A Parent's Guide to Teen Health


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Teens go through a lot of changes, and sometimes they just need help figuring things out. If you see multiple changes in your teen's behavior, don’t be afraid to ask about it.

Get them talking about what they’re feeling. And always take what they say seriously. A lot of times, teens just need support. And remember, you don’t always have to have all the answers — so it never hurts to seek professional guidance on any matter that might concern you.

Signs that an adolescent may be having difficulty:

  • Changes in sleep patterns — sleeping more or less hours than usual
  • Displaying irritability, possibly by being short in responses or yelling
  • Shift in social habits
  • Changes in appearance, hygiene, mood and/or grades
  • Use of drugs or alcohol
  • Changes in interactions with you or his/her peers
  • Depressed mood
  • Excessive sadness with crying or tearfulness
  • Loss of interest in activities
  • Changes in weight or appetite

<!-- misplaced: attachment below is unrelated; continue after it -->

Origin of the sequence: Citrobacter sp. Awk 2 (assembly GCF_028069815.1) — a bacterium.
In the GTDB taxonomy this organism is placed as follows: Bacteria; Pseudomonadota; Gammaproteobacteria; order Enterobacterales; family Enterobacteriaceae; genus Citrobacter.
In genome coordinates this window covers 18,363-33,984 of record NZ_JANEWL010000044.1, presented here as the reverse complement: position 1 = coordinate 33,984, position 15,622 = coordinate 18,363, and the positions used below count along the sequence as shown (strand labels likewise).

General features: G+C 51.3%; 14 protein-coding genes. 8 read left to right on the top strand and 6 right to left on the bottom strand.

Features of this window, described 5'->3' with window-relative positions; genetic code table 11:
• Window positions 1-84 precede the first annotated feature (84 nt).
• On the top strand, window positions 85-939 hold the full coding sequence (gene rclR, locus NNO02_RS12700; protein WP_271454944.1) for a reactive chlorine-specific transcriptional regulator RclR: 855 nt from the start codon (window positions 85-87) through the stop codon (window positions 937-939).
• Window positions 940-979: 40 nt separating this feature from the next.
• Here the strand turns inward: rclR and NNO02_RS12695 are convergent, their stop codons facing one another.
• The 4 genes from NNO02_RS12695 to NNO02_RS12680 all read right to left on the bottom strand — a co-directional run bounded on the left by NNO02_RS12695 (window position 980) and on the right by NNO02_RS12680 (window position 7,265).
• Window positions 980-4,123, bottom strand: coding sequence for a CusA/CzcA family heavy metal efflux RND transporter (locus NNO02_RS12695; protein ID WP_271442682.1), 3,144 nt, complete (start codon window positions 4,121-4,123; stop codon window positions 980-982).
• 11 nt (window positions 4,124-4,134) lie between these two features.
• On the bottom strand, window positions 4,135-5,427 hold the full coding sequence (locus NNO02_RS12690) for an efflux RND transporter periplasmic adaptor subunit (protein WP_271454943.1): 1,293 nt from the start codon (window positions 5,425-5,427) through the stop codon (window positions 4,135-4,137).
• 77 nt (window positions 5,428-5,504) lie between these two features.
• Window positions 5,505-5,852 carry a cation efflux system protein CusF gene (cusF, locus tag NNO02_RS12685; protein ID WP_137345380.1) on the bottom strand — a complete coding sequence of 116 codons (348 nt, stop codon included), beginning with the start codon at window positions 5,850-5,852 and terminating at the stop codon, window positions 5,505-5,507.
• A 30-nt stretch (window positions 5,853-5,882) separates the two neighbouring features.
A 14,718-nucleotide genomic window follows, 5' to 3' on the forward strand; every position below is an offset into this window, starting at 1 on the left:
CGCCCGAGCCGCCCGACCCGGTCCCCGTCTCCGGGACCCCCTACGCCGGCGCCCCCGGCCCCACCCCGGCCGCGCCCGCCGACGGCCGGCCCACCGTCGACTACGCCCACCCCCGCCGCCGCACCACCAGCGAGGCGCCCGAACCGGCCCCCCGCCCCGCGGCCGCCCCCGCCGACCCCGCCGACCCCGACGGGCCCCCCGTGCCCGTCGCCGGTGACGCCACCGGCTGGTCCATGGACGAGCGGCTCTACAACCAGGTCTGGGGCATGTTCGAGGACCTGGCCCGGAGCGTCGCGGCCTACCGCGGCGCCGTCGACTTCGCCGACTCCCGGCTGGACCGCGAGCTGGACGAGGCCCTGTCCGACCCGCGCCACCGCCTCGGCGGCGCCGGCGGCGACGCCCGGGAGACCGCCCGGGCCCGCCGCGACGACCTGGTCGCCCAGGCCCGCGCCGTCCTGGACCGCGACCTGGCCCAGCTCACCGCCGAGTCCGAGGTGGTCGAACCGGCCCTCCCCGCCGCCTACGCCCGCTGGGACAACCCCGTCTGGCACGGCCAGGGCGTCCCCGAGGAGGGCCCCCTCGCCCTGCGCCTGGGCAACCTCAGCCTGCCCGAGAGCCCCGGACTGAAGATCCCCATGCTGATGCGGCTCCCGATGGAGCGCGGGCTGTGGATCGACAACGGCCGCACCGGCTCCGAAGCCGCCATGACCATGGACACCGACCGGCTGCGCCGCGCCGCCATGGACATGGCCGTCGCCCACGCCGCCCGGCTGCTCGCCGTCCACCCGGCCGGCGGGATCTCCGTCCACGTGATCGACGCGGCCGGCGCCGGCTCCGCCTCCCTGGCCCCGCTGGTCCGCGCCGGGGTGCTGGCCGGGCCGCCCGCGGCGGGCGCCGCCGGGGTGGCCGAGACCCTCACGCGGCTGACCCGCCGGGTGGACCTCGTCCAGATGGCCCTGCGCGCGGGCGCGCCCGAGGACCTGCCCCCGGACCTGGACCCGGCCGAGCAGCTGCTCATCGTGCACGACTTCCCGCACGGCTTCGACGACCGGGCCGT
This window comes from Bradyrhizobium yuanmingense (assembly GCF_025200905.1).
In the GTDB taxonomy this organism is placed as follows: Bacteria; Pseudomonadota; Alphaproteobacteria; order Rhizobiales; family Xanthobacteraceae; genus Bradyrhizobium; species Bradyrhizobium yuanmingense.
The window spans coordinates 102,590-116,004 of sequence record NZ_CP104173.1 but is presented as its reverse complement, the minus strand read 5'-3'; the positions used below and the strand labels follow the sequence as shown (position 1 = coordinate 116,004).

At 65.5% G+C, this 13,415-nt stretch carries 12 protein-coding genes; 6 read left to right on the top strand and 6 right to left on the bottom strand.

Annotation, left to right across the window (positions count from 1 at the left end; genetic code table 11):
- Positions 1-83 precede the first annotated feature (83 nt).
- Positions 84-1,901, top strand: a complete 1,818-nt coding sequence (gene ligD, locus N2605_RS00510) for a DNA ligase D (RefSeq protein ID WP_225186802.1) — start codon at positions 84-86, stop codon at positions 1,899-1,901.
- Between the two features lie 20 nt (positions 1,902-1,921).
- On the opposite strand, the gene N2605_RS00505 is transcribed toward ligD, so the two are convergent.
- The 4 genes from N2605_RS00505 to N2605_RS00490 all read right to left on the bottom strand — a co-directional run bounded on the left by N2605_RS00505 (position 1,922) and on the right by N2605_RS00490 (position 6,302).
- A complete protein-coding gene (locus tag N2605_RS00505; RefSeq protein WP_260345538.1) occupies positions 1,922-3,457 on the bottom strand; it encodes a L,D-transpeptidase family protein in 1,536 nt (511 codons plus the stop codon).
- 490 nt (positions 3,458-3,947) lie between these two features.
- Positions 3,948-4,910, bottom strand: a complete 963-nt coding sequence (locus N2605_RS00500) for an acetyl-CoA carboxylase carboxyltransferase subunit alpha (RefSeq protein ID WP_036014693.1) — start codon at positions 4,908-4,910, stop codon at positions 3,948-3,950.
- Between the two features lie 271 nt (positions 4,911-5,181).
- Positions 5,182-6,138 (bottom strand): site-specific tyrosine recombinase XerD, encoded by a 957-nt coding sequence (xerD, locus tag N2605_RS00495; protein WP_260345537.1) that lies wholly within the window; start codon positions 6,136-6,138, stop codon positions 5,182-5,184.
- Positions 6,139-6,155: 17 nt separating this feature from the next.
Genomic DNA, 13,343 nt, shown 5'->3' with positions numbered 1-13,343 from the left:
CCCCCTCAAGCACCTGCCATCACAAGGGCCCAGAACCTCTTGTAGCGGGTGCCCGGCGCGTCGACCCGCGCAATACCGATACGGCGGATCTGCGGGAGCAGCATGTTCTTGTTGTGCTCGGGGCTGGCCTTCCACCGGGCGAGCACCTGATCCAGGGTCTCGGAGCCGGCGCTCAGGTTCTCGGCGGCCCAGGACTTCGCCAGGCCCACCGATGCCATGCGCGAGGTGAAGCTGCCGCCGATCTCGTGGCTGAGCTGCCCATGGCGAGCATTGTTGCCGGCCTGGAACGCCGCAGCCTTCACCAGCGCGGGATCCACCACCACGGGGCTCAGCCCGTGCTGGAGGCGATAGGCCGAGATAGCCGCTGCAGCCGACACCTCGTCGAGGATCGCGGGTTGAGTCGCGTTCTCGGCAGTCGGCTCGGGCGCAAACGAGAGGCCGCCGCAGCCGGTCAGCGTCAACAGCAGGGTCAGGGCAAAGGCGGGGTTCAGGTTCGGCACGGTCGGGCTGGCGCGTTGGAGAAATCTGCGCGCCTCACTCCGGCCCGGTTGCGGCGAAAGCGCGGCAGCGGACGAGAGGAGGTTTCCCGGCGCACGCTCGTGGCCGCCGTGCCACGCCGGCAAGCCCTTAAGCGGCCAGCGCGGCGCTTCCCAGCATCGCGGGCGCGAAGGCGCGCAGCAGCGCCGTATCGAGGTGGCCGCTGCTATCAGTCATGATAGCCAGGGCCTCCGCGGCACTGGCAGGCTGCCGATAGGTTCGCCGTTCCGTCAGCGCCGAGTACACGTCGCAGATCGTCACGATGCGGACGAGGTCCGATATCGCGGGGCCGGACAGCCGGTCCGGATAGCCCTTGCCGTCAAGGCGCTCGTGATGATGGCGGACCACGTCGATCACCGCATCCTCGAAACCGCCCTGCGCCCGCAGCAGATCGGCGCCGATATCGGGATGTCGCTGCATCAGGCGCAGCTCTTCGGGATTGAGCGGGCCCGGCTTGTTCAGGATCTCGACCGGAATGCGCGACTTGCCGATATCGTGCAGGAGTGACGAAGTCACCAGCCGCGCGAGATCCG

• Sleeping problems
  • Change in speech
  • Change in coherence
  • Cut or burn marks
  • Giving away prized possessions
  • Loss of energy
  • Difficulty concentrating
  • Feelings of worthlessness
  • Thoughts of death
  • Anxiety (including excessive worrying or nervousness, trouble concentrating, uncontrollable fears, avoiding people, irritable, increased heart-rate and/or sweating)
  • Panic attacks
  • No longer engaging in previously important activities

Learn more about adolescent medicine at Children's Hospital Colorado.

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How might you know about these issues?

Parents should be aware of what their teen is doing online and keep communication open.  

Signs that your teen is having difficulty could appear in social media:

  • Facebook posts
  • Tweets to friends
  • Blogs that your teen or child has created or posts
  • YouTube or Vine postings